However, as a human, I care about my own survival and my own well-being. Those can be maximized if I also care about those around me. This is the basis of empathy. If I treat other people well, hopefully they will treat me well in return, and everyone benefits. I assume they are working off a similar script, which means empathy and reciprocity work very well in practice to further my goals of health and well-being. I believe game theory backs this up as well. Societies that work together do much better than individuals acting independently.

      To cut it short, the things that are "right" for me are those things that maximize my (and hence everyone's) health and well-being, and minimize everyone's pain. Some things are not black and white. Some things are influenced by culture and society. And that's all fine with me. I don't need there to be a firm black and white answer to everything.

      //Yes, I make individual decisions on what seems right to me, but it doesn't tie back to any master theory//

      What if there isn't a master theory? What if the best you can do is to work out a way to maximize your goals via trial and error? i.e. use all of the resources at your disposal to try to improve your existence.

      When I look at the world and its history, it seems pretty clear to me that that's what everyone has been doing since the dawn of human existence.

      //Theoretically the basis was (and still is) the Bible//

      Why? This presumes that the Bible wasn't merely the product of human superstition and credulity. If you start with the premise that the Bible was the word of a god, then you've already decided what the conclusion is. It's arbitrary. You just picked a book and decided that that one was God's book. If you did the same with the Quran, guess what the result would be?

      But there's no basis for even believing that a deity would write a book, and no basis for believing that a deity would care about us, or even exist. If we start from what we know (physics, biology etc), we only have a human origin for all books. To even get to the point where you believe in a god you have to make some leaps and assertions that I just don't think are justified.

      Not saying you should agree with me. I'm generally not a fan of the word "should" in this context. Just do what works for you, providing it is sustainable.

      But if you did happen to find a reason to establish a more solid basis of right and wrong that could be demonstrated empirically and can be justified from our starting position as humans discovering things about the world through observation and inference, I'd be very interested. All the same, if it doesn't lead to a happy/healthy/fulfilling life, what's the point?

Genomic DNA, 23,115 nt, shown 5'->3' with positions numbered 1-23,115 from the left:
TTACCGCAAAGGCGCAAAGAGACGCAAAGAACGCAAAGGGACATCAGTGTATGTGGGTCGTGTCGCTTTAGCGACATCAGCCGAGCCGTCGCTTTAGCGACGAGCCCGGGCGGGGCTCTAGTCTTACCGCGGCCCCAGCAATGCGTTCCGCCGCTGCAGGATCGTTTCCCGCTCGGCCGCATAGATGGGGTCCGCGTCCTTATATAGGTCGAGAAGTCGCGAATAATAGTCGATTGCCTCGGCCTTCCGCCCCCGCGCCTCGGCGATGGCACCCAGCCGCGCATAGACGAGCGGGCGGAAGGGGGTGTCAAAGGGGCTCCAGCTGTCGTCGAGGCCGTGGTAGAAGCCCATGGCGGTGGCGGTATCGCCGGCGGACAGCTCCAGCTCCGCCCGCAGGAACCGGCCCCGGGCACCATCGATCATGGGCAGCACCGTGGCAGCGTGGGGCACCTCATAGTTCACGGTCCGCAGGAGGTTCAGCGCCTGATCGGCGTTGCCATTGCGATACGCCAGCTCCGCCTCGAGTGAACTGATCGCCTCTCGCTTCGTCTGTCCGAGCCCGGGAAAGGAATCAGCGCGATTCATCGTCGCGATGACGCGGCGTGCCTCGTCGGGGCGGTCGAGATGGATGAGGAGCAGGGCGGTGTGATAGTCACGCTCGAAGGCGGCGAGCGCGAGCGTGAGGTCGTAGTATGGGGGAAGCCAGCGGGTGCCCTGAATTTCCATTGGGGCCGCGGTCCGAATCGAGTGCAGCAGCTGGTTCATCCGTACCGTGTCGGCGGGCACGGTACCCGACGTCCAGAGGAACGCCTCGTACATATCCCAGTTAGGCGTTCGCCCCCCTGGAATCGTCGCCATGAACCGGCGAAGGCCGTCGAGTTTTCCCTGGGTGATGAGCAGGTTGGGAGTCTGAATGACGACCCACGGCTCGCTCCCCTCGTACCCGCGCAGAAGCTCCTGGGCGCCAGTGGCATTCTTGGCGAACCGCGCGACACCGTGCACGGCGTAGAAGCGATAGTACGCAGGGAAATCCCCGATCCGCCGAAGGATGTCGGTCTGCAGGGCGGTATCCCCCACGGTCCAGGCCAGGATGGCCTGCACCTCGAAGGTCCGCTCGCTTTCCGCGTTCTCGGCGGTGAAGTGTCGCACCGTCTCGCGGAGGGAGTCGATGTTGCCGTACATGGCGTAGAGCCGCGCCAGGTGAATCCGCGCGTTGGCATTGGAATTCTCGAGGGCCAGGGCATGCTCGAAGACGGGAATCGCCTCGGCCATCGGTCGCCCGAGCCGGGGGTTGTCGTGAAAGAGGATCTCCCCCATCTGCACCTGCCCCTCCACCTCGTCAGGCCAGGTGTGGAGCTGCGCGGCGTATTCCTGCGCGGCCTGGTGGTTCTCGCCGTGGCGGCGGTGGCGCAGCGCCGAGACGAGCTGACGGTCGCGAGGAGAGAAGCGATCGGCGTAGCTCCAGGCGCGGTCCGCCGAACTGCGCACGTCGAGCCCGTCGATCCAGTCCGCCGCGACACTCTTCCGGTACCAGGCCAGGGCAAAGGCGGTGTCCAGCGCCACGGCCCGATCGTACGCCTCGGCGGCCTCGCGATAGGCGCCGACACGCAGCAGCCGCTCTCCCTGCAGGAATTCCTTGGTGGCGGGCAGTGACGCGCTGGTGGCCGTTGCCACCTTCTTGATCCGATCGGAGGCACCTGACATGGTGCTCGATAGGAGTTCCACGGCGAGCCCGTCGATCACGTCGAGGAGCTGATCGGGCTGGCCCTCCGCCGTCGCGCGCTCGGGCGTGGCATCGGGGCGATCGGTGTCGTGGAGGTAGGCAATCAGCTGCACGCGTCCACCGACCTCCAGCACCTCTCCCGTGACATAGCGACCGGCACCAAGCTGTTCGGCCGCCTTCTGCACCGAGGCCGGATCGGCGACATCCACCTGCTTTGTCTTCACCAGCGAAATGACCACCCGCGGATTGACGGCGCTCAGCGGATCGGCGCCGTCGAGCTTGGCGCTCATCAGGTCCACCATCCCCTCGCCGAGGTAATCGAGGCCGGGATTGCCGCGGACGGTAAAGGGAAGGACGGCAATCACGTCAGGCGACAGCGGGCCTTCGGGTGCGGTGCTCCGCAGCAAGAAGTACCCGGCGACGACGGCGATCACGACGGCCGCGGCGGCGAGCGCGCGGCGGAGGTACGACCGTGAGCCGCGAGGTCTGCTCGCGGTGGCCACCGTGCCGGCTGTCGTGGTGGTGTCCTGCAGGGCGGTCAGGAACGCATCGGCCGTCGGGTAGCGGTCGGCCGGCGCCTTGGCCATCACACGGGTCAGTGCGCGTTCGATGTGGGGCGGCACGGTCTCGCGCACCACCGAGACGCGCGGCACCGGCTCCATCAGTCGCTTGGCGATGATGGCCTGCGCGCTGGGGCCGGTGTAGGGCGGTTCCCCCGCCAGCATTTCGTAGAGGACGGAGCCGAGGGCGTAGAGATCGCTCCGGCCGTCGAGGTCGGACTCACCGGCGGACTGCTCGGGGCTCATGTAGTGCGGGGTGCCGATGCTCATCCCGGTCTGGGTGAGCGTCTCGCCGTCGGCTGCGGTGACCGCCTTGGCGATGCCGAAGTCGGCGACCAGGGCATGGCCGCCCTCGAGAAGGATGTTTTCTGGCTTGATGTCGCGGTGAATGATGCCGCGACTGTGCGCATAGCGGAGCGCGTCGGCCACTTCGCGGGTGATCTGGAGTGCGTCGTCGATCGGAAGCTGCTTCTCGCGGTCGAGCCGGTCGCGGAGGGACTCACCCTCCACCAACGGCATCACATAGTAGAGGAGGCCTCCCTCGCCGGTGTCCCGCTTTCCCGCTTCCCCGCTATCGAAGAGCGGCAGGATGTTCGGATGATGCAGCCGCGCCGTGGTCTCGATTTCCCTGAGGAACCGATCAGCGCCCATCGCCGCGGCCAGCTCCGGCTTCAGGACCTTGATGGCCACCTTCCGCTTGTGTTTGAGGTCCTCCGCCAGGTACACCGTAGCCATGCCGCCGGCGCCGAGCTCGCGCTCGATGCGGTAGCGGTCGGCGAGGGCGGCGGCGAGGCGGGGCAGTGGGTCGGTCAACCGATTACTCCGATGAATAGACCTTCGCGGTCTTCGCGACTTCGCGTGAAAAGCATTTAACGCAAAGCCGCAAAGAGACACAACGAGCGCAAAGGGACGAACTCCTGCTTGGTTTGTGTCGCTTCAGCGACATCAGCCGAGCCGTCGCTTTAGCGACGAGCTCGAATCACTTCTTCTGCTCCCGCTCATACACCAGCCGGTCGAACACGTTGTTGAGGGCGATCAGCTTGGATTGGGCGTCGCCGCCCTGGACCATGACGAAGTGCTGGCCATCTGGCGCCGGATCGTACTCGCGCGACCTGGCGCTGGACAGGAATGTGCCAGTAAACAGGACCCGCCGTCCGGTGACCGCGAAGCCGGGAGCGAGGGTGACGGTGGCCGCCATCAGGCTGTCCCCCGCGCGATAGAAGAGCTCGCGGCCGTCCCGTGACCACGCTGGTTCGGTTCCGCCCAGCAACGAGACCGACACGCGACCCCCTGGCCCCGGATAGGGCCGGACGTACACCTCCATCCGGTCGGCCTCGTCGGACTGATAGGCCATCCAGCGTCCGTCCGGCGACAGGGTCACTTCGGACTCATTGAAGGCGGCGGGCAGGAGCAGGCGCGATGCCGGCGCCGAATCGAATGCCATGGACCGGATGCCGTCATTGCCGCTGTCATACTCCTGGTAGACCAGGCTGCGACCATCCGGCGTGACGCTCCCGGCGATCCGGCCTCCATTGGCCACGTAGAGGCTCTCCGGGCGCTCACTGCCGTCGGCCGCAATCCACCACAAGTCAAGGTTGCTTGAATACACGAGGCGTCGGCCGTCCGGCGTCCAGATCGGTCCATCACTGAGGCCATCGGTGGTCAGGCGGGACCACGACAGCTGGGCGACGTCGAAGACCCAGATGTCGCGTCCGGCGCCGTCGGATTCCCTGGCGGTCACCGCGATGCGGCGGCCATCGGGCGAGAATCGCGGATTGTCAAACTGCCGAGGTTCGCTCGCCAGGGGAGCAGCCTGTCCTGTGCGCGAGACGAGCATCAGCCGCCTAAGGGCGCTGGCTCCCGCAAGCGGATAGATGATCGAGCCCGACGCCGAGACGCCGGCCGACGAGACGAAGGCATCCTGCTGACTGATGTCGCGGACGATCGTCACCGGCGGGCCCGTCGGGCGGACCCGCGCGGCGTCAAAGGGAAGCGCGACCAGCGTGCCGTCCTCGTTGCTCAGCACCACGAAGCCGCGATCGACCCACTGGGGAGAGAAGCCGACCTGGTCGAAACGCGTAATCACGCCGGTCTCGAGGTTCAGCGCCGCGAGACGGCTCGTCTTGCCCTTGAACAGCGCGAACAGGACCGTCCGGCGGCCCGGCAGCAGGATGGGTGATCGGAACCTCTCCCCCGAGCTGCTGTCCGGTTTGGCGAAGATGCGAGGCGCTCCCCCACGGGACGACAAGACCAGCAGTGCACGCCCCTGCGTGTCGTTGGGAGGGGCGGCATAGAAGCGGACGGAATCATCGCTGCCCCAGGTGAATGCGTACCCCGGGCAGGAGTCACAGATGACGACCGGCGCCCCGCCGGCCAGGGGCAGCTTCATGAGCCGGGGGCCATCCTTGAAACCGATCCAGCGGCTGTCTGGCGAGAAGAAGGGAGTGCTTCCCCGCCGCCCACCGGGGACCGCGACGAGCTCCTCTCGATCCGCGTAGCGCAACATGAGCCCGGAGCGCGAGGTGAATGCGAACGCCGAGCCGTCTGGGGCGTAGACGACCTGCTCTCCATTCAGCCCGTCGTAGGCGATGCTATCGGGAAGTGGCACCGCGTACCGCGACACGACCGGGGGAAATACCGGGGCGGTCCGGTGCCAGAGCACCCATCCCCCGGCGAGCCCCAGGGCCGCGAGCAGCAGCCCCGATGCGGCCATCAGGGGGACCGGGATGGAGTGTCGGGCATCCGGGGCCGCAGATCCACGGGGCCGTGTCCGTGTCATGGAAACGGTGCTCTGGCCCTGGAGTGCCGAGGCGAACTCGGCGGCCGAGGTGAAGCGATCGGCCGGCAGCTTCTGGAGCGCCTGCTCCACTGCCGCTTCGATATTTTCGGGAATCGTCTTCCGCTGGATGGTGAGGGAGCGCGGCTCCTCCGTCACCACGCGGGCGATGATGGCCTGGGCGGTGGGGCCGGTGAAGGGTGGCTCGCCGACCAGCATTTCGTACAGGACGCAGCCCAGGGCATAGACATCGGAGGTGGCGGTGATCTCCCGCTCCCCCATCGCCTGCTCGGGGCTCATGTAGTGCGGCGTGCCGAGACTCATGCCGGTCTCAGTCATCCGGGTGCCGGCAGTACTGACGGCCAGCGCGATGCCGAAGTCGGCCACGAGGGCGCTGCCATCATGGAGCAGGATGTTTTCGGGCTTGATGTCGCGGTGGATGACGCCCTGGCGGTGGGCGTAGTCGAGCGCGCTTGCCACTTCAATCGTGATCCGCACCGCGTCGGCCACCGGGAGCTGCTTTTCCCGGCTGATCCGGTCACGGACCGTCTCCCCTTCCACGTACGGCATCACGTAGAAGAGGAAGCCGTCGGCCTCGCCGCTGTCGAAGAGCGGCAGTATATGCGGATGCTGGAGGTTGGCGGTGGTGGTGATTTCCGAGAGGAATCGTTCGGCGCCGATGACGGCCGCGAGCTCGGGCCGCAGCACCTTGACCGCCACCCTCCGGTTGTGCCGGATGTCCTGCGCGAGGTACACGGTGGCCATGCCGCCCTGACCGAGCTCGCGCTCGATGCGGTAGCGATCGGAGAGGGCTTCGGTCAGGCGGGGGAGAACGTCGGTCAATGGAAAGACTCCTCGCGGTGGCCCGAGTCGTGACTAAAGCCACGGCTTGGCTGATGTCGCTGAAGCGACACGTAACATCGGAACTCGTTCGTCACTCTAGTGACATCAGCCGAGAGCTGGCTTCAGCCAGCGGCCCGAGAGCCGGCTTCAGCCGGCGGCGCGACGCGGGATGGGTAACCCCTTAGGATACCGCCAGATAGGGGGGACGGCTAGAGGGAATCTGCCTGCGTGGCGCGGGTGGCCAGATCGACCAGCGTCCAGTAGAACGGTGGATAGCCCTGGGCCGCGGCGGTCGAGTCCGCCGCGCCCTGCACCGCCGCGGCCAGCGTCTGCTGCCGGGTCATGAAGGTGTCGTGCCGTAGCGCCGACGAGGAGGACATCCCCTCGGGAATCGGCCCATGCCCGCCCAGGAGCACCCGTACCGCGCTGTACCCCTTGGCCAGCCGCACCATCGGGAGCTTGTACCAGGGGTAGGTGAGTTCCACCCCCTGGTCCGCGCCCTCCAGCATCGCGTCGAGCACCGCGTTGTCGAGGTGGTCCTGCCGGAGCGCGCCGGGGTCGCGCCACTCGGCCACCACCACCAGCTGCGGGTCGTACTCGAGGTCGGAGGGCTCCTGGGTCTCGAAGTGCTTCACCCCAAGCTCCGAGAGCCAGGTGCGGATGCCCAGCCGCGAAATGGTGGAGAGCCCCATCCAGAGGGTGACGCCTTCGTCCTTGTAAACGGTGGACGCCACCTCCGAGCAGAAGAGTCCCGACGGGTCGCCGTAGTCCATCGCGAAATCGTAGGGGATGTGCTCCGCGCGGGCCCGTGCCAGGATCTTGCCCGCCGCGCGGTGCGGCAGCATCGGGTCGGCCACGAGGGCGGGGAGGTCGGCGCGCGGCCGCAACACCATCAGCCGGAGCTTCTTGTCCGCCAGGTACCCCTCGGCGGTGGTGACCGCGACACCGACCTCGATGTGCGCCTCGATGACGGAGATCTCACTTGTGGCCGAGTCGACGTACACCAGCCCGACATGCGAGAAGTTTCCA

In the meantime, you might find this interesting:
      What is truth?

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    5. At the end of the day, why do you want there to be a fixed, pre-determined right and wrong? If it turned out that there was a deity who demanded that you do things you didn't enjoy, would you want to live forever under that regime? I wouldn't. If the deity held values that you disagreed with, would you want to spend eternity with it? I wouldn't.

      It eventually boils down to the idea that you should work out what your own values are, and live by those. If it turns out that there is a deity who holds compatible values, then that's great. Otherwise, why would you care? Assuming the threat of "hell" or similar wasn't real, of course. Have to factor in the stick as well as the carrot.

      If it turns out that the deity agrees with your values, but wanted more from you, but never told you or made it clear, would you want to be with such a dishonest deity? I wouldn't.

      Thus, perhaps the only deity (I still don't really know what a deity is) I'd be interested in spending eternity with is one who accepted me for who I am. An all-powerful, all-good deity would have no trouble with that, especially if this deity made me in the first place.

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    6. You make many fair points. Rather than right or wrong, I probably mean something more like "how do I make the best decision?" (yes, "best" is still somewhat arbitrary - even if judging purely on expected outcomes, how can you really know which is the best outcome?), or even "How do I choose between A and B?" I say the Bible is theoretically my basis solely because that's part of being a Christadelphian. I know many of the questions I struggle with either have no direct answer in the Bible, or have multiple competing answers. Take for example the question of giving. Yes, the Bible encourages it (so do most systems of morality, with the caveat that you don't want to "encourage dependence"). But should you give to the ecclesia first? Should you give to those near you, or support the starving poor in Africa? Can your giving do harm to others? Can we ignore giving to the poor because "the poor will always be with us"? The Bible can be made to speak to most of these points, but which is "right" (or even if there is a "right") isn't so clear to me.